The idea of crown molding is to add a touch of interest and sophistication to a room, but you don’t want it to feel gaudy and out of place. By selecting a style of molding that matches the general aesthetic of the rest of your house, it will feel more natural and look better.
Can You Install Crown Molding Yourself?
As far as home decoration projects go, installing crown molding can be a challenge, especially for novices. Installing crown molding requires very accurate measurements and precise cutting, as well as some basic carpentry techniques. If you aren’t willing to take your time to do the job right or use the right tools, you may end up with a sloppy and unappealing final result.
However, with a little bit of patience and knowledge, you can successfully install crown molding yourself. When buying your crown molding, be sure to know the exact measurements of your room and try to acquire pieces that are long enough to cover the entire length of the wall. Avoid any pieces of molding with flaws or warping.
For the best chance of success, you will need to use a miter saw and a brad nailer to install crown molding. The miter saw allows for much more precise cuts, which is incredibly important when trying to seamlessly join two pieces of the molding at a corner junction.
Before even cutting the first piece of molding, however, it is critical to take accurate measurements. Taking the time to make proper measurements will save a lot of headaches and avoid wasteful miscuts later. If you plan to install your own crown molding, be prepared to make a gauge, record precise lengths of walls and molding, and make careful calculations.
If you are motivated to install molding on your own, you may benefit from checking out this step by step guide for completing the task yourself.
Where to Buy Crown Molding
Crown molding is luckily very to come by, and for most crown molding you don’t need to go to a particular store or distributor. Most retail hardware chain stores will carry some options of crown molding, but in small local stores, it may have to be ordered in from a catalog.
How to Paint Crown Molding
If you do decide to install your own crown molding, you may want to paint the molding yourself. If this is the case, there are some helpful tips to help this process go more smoothly for you.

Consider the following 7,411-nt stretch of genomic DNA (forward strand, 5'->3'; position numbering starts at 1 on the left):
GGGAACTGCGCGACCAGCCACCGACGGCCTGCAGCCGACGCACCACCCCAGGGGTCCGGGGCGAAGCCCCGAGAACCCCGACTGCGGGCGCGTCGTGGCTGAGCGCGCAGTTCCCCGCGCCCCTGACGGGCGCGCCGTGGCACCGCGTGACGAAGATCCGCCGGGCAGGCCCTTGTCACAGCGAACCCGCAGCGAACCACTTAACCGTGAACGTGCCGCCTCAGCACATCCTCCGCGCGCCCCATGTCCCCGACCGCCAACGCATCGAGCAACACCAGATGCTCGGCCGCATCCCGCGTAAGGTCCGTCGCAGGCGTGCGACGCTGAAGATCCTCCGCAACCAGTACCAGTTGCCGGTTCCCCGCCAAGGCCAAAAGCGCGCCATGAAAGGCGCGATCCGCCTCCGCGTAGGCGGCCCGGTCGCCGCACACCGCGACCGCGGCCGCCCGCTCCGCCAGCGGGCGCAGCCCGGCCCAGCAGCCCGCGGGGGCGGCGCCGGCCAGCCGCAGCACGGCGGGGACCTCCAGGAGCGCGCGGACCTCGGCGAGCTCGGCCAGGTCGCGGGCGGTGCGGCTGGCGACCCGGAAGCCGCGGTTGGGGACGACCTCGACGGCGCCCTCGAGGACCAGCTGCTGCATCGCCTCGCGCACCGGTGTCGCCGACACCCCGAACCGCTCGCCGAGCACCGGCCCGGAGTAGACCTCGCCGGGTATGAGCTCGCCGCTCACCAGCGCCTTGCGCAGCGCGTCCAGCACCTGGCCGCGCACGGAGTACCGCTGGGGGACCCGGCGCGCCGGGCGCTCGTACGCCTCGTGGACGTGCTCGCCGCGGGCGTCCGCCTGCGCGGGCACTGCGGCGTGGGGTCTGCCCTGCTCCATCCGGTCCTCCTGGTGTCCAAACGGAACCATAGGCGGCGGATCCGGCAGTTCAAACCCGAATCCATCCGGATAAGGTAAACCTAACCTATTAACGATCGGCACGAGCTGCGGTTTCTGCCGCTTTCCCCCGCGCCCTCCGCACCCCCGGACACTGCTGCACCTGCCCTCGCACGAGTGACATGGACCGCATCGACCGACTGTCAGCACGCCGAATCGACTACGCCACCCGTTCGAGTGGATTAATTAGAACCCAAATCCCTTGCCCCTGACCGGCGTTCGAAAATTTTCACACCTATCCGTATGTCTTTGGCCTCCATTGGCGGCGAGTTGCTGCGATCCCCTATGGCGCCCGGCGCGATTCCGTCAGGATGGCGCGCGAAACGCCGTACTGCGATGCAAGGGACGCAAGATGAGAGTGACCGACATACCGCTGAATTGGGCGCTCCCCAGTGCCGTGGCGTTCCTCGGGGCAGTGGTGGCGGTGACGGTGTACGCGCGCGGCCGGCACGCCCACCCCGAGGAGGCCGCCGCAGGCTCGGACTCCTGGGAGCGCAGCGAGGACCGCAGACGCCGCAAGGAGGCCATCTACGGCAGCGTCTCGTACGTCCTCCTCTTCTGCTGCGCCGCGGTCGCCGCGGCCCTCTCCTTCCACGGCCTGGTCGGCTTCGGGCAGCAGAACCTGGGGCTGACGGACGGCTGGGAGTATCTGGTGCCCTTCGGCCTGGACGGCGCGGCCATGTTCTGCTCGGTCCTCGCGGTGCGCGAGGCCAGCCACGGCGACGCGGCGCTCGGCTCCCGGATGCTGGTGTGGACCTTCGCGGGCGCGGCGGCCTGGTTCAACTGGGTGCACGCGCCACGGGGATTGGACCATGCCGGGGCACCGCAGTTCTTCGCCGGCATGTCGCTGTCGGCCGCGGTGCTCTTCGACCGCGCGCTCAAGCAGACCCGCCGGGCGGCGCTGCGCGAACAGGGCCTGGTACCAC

First of all, it is best to have your wall and ceiling painted before you install the crown molding. If you wait to paint them until after the molding is installed, it is more difficult and there is a greater chance you will accidentally splatter paint onto the moldings.
Also, painting or staining the crown molding before you install it usually makes the task easier. It is much easier to ensure that the paint or stain is even and covers all of the moldings, especially if the molding has ornate details. It is also much easier to paint something in front of you rather than over your head, so wait to install the molding until after it is painted.
Another reason to paint or stain the molding before installing it is it will be much easier to accomplish and neater if the molding is of a different color than the walls or ceiling. If your molding is a different color, you don’t want to accidentally drip paint onto the walls or brush it onto the ceiling. It is much easier to get a clean, precise application if you paint the molding before installing it.
Will Crown Molding Increase the Value of Your Home?
If you are looking to increase the market appeal of your home, crown molding can be a relatively inexpensive and simple way to accomplish this. It adds character and sophistication to an otherwise bland room.
In order for crown molding to increase the value of your home, you need to make sure of a few things. First, you need to make certain the right crown molding is selected, so that the room does not look smaller or out of sync with the rest of the home (see our earlier section for mistakes to avoid when selecting crown molding.)
Second, you need to make sure the crown molding is installed correctly. If you don’t have the tools and expertise to install crown molding yourself, it can look sloppy and uneven, which will do little to improve your home’s value. Hiring professionals can help ensure a headache-free installation and a clean, sophisticated result.
Finally, you also want to make sure the paint of the molding is appropriate and professional. If crown molding is left bare or painted haphazardly, it will do little to increase the value of your home and may actually deter potential buyers. Instead, if the molding is painted neatly in an appropriate color, crown molding can add an appealing architectural accent to a room that can charm potential buyers and increase your home’s overall value.
In conclusion, installing crown molding can be a great way to improve the aesthetic appeal of your home. Through thoughtful selection and painting, you can make a room look bigger and more sophisticated. If you’re looking to liven up a room in your house, look no further than crown molding. It’s a relatively simple and effective way to make any room look more complete.